Beloved, best-selling Irish writer Maeve Binchy died Monday at the age of 72 after enduring a brief illness, according to reports.
Binchy, a renowned novelist, short story scribe and journalist who sold more than 40 million books around the world, had a best-seller in her first novel, 1982's "Light a Penny Candle," and in the years that followed became one of the most-adored Irish writers of her generation, according to Ireland's RTE News.
Beloved Irish writer Maeve Binchy died Monday night at the age of 72.
Born in Dalkey, she attended University College Dublin and worked for a while as a teacher in Dublin before becoming a journalist with the Irish Times, a career choice that brought her to London, where she rose to hold the position of the Times' London editor.
She passed away in a hospital in Dublin with her husband, writer Gordon Snell, by her side, according to the Irish Times.
Her choice to become a writer rather than simply meeting a successful man and settling down dismayed her mother at first, but Maeve Binchy persisted and silenced her critics by achieving her dream and becoming a literary star in the process, according to a quote referenced in her obituary in the Irish Times:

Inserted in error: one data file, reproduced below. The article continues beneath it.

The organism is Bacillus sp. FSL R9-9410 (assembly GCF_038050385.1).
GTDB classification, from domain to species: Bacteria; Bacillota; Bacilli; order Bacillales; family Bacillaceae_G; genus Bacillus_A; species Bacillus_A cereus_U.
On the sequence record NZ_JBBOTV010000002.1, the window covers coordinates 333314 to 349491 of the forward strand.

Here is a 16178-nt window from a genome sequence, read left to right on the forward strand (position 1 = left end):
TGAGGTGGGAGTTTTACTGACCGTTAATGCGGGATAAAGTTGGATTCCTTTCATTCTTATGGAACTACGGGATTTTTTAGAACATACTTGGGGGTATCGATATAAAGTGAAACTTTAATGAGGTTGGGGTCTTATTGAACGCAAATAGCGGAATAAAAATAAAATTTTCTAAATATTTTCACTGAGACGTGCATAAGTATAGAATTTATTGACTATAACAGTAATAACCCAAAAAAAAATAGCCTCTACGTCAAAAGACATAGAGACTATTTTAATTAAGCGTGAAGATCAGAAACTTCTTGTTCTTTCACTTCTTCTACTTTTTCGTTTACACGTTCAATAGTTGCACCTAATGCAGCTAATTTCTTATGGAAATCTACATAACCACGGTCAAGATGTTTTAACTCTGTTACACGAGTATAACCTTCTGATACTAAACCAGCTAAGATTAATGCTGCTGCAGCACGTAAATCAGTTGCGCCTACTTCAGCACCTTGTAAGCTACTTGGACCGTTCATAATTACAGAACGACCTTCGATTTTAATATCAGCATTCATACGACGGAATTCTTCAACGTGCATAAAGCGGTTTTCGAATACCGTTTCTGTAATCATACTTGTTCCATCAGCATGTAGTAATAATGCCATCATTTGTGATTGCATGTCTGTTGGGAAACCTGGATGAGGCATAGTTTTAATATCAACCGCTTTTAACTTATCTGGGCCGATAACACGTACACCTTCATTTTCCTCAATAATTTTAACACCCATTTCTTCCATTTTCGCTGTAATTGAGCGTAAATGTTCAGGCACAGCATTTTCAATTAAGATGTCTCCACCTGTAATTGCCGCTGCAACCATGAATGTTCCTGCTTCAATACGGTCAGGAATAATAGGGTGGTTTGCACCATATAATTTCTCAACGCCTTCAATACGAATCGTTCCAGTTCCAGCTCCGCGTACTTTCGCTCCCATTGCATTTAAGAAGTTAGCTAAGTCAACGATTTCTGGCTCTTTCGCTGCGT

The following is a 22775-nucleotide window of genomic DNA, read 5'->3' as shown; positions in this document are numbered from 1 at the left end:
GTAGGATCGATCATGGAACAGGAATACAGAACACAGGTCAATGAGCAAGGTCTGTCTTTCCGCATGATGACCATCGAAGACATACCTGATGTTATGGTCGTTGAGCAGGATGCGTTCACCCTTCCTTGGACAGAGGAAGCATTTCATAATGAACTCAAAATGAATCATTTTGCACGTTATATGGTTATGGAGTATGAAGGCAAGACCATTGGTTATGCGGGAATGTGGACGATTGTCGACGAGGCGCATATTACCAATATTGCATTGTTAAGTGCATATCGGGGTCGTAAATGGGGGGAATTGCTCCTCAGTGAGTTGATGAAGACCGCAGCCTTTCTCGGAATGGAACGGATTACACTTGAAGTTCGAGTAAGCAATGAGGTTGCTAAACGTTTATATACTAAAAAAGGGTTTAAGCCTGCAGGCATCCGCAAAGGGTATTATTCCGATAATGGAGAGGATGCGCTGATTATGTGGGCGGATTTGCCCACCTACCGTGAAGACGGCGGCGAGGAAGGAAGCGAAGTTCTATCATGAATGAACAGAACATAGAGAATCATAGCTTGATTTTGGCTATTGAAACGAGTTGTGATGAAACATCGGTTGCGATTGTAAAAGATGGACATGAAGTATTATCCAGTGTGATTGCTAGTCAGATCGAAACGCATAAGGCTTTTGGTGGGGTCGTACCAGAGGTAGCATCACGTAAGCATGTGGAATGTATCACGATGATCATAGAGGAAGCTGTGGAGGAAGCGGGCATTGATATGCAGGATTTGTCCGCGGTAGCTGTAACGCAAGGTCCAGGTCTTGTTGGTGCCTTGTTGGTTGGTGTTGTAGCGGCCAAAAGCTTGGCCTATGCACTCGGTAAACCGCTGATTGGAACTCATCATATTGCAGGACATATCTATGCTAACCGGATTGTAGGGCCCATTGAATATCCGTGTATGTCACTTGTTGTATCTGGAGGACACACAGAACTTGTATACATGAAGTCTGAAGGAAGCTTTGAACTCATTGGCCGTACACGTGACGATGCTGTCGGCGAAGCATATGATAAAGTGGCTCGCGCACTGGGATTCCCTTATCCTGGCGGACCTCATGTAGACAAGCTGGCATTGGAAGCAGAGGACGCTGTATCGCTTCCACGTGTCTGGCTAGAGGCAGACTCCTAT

"My mother hoped I would meet a nice doctor or barrister or accountant who would marry me and take me to live in what is now called Fashionable Dublin Four. But she felt that this was a vain hope. I was a bit loud to make a nice professional wife, and anyway, I was too keen on spending my holidays in far-flung places to meet any of these people."
A prolific writer, she published a total of 16 novels, including "The Lilac Bus and Echoes," "Circle of Friends," How About You" and "Tara Road" -- all of which were made into feature motion pictures or TV movies. She also wrote four short-story collections, a play and a novella, and her writings have been translated into 30 languages, according to the Guardian.
On July 3, 2010, Maeve Binchy spoke with the Irish Times about her life:
"I don't have any regrets about any roads I didn't take. Everything went well, and I think that's been a help because I can look back, and I do get great pleasure out of looking back. ... I've been very lucky and I have a happy old age with good family and friends still around."
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